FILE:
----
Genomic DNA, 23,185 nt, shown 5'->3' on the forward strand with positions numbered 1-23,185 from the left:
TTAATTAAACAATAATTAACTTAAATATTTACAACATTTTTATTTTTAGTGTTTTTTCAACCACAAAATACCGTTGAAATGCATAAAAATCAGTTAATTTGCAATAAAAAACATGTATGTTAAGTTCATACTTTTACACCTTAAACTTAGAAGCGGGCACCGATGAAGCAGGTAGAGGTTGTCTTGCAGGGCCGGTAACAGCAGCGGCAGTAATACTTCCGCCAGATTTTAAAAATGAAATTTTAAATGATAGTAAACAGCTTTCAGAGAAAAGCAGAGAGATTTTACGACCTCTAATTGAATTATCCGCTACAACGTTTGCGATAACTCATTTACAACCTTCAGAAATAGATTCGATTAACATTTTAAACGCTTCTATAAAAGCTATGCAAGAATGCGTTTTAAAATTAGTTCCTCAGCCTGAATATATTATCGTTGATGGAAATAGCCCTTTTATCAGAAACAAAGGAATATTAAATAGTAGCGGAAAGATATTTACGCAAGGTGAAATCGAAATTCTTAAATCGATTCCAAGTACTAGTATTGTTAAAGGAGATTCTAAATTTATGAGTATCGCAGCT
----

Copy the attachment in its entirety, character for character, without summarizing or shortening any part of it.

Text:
Genomic DNA, 23,185 nt, shown 5'->3' on the forward strand with positions numbered 1-23,185 from the left:
TTAATTAAACAATAATTAACTTAAATATTTACAACATTTTTATTTTTAGTGTTTTTTCAACCACAAAATACCGTTGAAATGCATAAAAATCAGTTAATTTGCAATAAAAAACATGTATGTTAAGTTCATACTTTTACACCTTAAACTTAGAAGCGGGCACCGATGAAGCAGGTAGAGGTTGTCTTGCAGGGCCGGTAACAGCAGCGGCAGTAATACTTCCGCCAGATTTTAAAAATGAAATTTTAAATGATAGTAAACAGCTTTCAGAGAAAAGCAGAGAGATTTTACGACCTCTAATTGAATTATCCGCTACAACGTTTGCGATAACTCATTTACAACCTTCAGAAATAGATTCGATTAACATTTTAAACGCTTCTATAAAAGCTATGCAAGAATGCGTTTTAAAATTAGTTCCTCAGCCTGAATATATTATCGTTGATGGAAATAGCCCTTTTATCAGAAACAAAGGAATATTAAATAGTAGCGGAAAGATATTTACGCAAGGTGAAATCGAAATTCTTAAATCGATTCCAAGTACTAGTATTGTTAAAGGAGATTCTAAATTTATGAGTATCGCAGCT